Eddie: Right – I, the proposed accused, think that, well, I mean, you know, well the day in question was not a good day for me, all right? But I put it to you that I don’t see how any day could have been good the way this bloody country’s run. Well, you know, I was just trying to do my best, trying to get from A to B, do a little shopping. I was trying to take control of my life, you know, only to find that it’s actually controlled for me by petty bureaucracy and bits of bloody paper – ignorant bloody petty rules and laws that just obstruct every tiny little action until you’ve committed a crime without even knowing it! I mean, you know, why can’t life just be made a little easier for everybody, eh? Why can’t it be more like the Continent, and then run down the street in front of charging bulls whilst letting fireworks off out of his bloody nostrils without anyone blinking an eye? Uh? Because it’s probably a local holiday and nobody’s at work because they all want to have just a little bit of fun and they’re not intimidated by some outdated work ethic. I mean, there has to be more to life than just being safe…

Judge: Is there a point to all of this?

Eddie: Yes, Yes!… Why, oh why, do we pay taxes, hmmm? I mean, just to have bloody parking restrictions- and BUGGERY-UGLY traffic wardens, and BOLLOCKY-pedestrian-BLOODY-crossings?… and those BASTARD railings outside shops windows, making it so difficult, so you can’t even get in them! I mean, I know they’re there to stop stupid people running into the street and killing themselves! But we’re not all stupid! We don’t all need nurse-maiding. I mean, why not just have a Stupidity Tax? Just tax the stupid people!

Patsy: And let them DIE!

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Dog Shits in Suburban Sprawl Hell, Property Values Rise 20%

A True Story about Shit

by Dr. Mark David Major, AICP, CNU-A, The Outlaw Urbanist contributor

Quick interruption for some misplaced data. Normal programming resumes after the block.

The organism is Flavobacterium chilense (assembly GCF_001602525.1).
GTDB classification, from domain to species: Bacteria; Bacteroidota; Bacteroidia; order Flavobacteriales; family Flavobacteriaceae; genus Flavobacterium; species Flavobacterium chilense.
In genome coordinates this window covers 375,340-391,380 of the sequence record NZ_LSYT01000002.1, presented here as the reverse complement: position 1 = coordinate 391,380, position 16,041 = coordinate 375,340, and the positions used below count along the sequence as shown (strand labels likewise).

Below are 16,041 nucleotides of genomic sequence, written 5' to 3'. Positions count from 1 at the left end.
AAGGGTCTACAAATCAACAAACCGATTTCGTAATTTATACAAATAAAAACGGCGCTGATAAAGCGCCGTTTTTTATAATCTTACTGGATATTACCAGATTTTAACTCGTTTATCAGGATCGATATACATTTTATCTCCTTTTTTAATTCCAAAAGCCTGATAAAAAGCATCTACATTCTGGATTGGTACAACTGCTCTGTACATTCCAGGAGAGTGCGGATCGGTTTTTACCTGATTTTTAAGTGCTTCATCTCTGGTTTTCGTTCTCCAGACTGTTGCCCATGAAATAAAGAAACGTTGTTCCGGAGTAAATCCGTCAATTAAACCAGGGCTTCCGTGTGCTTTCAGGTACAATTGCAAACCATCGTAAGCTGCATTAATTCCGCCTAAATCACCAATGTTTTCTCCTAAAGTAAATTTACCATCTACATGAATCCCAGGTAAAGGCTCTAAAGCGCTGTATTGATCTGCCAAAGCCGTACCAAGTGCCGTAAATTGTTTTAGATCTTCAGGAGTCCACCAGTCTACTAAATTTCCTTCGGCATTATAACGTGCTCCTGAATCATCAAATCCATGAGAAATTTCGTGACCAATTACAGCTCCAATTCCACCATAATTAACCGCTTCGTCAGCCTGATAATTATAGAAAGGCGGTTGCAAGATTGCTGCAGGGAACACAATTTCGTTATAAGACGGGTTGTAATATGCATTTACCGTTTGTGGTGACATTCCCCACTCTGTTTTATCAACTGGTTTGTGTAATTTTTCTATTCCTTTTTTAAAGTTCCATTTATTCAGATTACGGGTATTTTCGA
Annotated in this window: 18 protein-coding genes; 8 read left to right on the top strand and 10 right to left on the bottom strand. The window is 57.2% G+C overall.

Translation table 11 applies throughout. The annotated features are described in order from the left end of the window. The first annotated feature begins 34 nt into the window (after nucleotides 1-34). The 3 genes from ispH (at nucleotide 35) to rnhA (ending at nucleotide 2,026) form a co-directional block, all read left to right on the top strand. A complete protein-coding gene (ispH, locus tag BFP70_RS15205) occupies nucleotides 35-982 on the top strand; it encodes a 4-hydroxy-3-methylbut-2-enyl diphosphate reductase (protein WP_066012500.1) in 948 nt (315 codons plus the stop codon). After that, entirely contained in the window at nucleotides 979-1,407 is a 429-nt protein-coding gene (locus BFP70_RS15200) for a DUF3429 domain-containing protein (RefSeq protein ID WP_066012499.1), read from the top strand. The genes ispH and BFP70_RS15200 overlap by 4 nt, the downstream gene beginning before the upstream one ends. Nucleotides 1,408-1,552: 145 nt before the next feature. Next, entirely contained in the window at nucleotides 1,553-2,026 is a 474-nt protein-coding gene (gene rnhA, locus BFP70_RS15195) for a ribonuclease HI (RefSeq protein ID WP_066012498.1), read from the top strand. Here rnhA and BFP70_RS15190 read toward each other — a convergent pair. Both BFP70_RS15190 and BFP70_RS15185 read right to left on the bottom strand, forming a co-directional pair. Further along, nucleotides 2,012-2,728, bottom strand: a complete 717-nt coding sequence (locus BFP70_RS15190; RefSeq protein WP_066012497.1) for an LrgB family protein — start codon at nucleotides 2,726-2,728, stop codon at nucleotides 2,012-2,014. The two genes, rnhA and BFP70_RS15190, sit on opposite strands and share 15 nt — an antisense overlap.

Today, I found myself in single-family suburban sprawl hell, somewhere in Northeast Florida, with my dog, Izzy. The reason is unimportant. However, being a dutiful dog, Izzy indicated she needed to go for a walk. (Note: She is 4 years old next month and the cutest dog with the sweetest disposition… but that’s beside the point). So, I hooked her to the leash and started to walk her through a neighborhood, which is the very definition of suburban sprawl. Yes, there was not any street inter-connectivity and we have to retrace our route into this neighborhood, giving us the “pleasure” of seeing the same Mega Mediterranean homes not once but twice. Of course, the homes are only Mega Mediterranean along the front yard facades. Along the side yards, the true nature of the homes as basic wood frame construction with really cheap siding, sitting on 1/4 acre lots, is obvious. Most of the lawns were neatly manicured with St. Augustine grass (by the way, not really a grass… it’s a weed but whatever), as one might expect. In spending about 20 minutes in this neighborhood, I passed about a half of dozen people at 6:00 pm in the evening. None of these people said hello.